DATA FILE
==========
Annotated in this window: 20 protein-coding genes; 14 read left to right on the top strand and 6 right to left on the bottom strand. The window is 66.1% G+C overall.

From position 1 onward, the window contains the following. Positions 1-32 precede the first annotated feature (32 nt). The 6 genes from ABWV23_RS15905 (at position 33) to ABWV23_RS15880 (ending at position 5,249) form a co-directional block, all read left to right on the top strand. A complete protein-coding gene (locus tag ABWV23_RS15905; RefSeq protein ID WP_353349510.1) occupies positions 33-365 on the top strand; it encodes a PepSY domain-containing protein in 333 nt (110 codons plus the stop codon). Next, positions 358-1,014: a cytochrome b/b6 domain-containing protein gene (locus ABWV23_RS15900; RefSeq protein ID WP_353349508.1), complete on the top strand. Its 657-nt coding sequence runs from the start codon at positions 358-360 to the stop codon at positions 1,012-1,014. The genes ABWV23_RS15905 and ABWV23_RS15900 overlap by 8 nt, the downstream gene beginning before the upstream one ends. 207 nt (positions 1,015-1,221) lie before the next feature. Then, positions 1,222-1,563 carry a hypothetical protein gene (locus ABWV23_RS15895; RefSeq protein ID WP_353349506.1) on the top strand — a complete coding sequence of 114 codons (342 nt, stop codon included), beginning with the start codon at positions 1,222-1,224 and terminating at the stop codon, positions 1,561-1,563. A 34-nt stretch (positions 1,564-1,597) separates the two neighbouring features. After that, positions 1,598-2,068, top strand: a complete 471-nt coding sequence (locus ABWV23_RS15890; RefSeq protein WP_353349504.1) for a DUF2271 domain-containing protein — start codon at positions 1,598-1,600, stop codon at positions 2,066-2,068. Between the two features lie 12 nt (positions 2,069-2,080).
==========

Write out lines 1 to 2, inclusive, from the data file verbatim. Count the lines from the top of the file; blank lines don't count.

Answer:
Annotated in this window: 20 protein-coding genes; 14 read left to right on the top strand and 6 right to left on the bottom strand. The window is 66.1% G+C overall.

From position 1 onward, the window contains the following. Positions 1-32 precede the first annotated feature (32 nt). The 6 genes from ABWV23_RS15905 (at position 33) to ABWV23_RS15880 (ending at position 5,249) form a co-directional block, all read left to right on the top strand. A complete protein-coding gene (locus tag ABWV23_RS15905; RefSeq protein ID WP_353349510.1) occupies positions 33-365 on the top strand; it encodes a PepSY domain-containing protein in 333 nt (110 codons plus the stop codon). Next, positions 358-1,014: a cytochrome b/b6 domain-containing protein gene (locus ABWV23_RS15900; RefSeq protein ID WP_353349508.1), complete on the top strand. Its 657-nt coding sequence runs from the start codon at positions 358-360 to the stop codon at positions 1,012-1,014. The genes ABWV23_RS15905 and ABWV23_RS15900 overlap by 8 nt, the downstream gene beginning before the upstream one ends. 207 nt (positions 1,015-1,221) lie before the next feature. Then, positions 1,222-1,563 carry a hypothetical protein gene (locus ABWV23_RS15895; RefSeq protein ID WP_353349506.1) on the top strand — a complete coding sequence of 114 codons (342 nt, stop codon included), beginning with the start codon at positions 1,222-1,224 and terminating at the stop codon, positions 1,561-1,563. A 34-nt stretch (positions 1,564-1,597) separates the two neighbouring features. After that, positions 1,598-2,068, top strand: a complete 471-nt coding sequence (locus ABWV23_RS15890; RefSeq protein WP_353349504.1) for a DUF2271 domain-containing protein — start codon at positions 1,598-1,600, stop codon at positions 2,066-2,068. Between the two features lie 12 nt (positions 2,069-2,080).